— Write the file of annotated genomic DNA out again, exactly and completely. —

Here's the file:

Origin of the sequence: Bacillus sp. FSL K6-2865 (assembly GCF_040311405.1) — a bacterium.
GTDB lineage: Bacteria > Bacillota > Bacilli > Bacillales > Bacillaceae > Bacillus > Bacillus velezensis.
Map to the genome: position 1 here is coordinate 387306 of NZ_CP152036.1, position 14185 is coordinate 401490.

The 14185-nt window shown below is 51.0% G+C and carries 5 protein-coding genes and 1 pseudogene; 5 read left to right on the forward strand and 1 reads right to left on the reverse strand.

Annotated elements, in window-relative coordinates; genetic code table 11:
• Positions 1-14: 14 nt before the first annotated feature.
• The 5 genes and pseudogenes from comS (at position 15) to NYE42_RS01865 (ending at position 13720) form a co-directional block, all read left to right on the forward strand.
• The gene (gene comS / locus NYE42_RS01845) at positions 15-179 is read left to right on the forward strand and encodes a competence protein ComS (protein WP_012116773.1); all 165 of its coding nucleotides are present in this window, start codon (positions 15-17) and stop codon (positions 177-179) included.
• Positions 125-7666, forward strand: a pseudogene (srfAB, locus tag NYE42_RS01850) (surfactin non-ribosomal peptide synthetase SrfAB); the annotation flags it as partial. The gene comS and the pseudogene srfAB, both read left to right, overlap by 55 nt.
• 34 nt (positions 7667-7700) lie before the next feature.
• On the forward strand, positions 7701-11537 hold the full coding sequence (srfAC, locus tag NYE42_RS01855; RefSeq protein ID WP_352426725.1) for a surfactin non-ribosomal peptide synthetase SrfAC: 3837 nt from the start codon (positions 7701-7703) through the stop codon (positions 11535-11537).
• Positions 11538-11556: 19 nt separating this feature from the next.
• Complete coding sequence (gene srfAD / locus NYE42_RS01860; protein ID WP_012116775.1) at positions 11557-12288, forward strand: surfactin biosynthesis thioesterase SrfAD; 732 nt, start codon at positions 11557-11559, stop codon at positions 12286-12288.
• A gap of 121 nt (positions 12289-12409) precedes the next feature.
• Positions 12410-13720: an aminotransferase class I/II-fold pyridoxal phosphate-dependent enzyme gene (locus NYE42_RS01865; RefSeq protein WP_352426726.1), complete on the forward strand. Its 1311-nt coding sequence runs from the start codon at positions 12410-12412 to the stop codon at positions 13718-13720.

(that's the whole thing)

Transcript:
Origin of the sequence: Bacillus sp. FSL K6-2865 (assembly GCF_040311405.1) — a bacterium.
GTDB lineage: Bacteria > Bacillota > Bacilli > Bacillales > Bacillaceae > Bacillus > Bacillus velezensis.
Map to the genome: position 1 here is coordinate 387306 of NZ_CP152036.1, position 14185 is coordinate 401490.

The 14185-nt window shown below is 51.0% G+C and carries 5 protein-coding genes and 1 pseudogene; 5 read left to right on the forward strand and 1 reads right to left on the reverse strand.

Annotated elements, in window-relative coordinates; genetic code table 11:
• Positions 1-14: 14 nt before the first annotated feature.
• The 5 genes and pseudogenes from comS (at position 15) to NYE42_RS01865 (ending at position 13720) form a co-directional block, all read left to right on the forward strand.
• The gene (gene comS / locus NYE42_RS01845) at positions 15-179 is read left to right on the forward strand and encodes a competence protein ComS (protein WP_012116773.1); all 165 of its coding nucleotides are present in this window, start codon (positions 15-17) and stop codon (positions 177-179) included.
• Positions 125-7666, forward strand: a pseudogene (srfAB, locus tag NYE42_RS01850) (surfactin non-ribosomal peptide synthetase SrfAB); the annotation flags it as partial. The gene comS and the pseudogene srfAB, both read left to right, overlap by 55 nt.
• 34 nt (positions 7667-7700) lie before the next feature.
• On the forward strand, positions 7701-11537 hold the full coding sequence (srfAC, locus tag NYE42_RS01855; RefSeq protein ID WP_352426725.1) for a surfactin non-ribosomal peptide synthetase SrfAC: 3837 nt from the start codon (positions 7701-7703) through the stop codon (positions 11535-11537).
• Positions 11538-11556: 19 nt separating this feature from the next.
• Complete coding sequence (gene srfAD / locus NYE42_RS01860; protein ID WP_012116775.1) at positions 11557-12288, forward strand: surfactin biosynthesis thioesterase SrfAD; 732 nt, start codon at positions 11557-11559, stop codon at positions 12286-12288.
• A gap of 121 nt (positions 12289-12409) precedes the next feature.
• Positions 12410-13720: an aminotransferase class I/II-fold pyridoxal phosphate-dependent enzyme gene (locus NYE42_RS01865; RefSeq protein WP_352426726.1), complete on the forward strand. Its 1311-nt coding sequence runs from the start codon at positions 12410-12412 to the stop codon at positions 13718-13720.